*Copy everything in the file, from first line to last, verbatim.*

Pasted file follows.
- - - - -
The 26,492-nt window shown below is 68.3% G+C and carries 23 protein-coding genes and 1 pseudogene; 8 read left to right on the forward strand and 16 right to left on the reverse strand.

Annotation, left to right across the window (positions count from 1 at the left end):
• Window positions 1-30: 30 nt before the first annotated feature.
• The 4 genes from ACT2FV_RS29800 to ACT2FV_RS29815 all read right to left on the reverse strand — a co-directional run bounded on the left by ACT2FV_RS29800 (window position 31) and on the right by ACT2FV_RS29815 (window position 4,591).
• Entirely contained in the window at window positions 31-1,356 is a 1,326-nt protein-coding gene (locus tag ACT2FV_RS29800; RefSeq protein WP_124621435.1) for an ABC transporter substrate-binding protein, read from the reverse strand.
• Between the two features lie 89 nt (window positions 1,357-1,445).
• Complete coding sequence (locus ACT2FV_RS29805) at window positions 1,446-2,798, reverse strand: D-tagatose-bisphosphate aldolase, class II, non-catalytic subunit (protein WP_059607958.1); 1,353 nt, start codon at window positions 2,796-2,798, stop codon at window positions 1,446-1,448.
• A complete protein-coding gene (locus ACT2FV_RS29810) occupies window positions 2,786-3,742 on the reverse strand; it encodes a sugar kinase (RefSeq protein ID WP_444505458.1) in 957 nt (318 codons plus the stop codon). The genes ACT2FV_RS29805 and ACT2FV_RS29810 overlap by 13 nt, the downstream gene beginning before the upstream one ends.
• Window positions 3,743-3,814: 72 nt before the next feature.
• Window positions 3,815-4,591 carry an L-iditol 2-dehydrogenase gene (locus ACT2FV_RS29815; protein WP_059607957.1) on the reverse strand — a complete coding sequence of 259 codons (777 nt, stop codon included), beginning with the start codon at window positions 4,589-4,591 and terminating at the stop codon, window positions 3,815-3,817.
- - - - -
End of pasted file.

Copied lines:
The 26,492-nt window shown below is 68.3% G+C and carries 23 protein-coding genes and 1 pseudogene; 8 read left to right on the forward strand and 16 right to left on the reverse strand.

Annotation, left to right across the window (positions count from 1 at the left end):
• Window positions 1-30: 30 nt before the first annotated feature.
• The 4 genes from ACT2FV_RS29800 to ACT2FV_RS29815 all read right to left on the reverse strand — a co-directional run bounded on the left by ACT2FV_RS29800 (window position 31) and on the right by ACT2FV_RS29815 (window position 4,591).
• Entirely contained in the window at window positions 31-1,356 is a 1,326-nt protein-coding gene (locus tag ACT2FV_RS29800; RefSeq protein WP_124621435.1) for an ABC transporter substrate-binding protein, read from the reverse strand.
• Between the two features lie 89 nt (window positions 1,357-1,445).
• Complete coding sequence (locus ACT2FV_RS29805) at window positions 1,446-2,798, reverse strand: D-tagatose-bisphosphate aldolase, class II, non-catalytic subunit (protein WP_059607958.1); 1,353 nt, start codon at window positions 2,796-2,798, stop codon at window positions 1,446-1,448.
• A complete protein-coding gene (locus ACT2FV_RS29810) occupies window positions 2,786-3,742 on the reverse strand; it encodes a sugar kinase (RefSeq protein ID WP_444505458.1) in 957 nt (318 codons plus the stop codon). The genes ACT2FV_RS29805 and ACT2FV_RS29810 overlap by 13 nt, the downstream gene beginning before the upstream one ends.
• Window positions 3,743-3,814: 72 nt before the next feature.
• Window positions 3,815-4,591 carry an L-iditol 2-dehydrogenase gene (locus ACT2FV_RS29815; protein WP_059607957.1) on the reverse strand — a complete coding sequence of 259 codons (777 nt, stop codon included), beginning with the start codon at window positions 4,589-4,591 and terminating at the stop codon, window positions 3,815-3,817.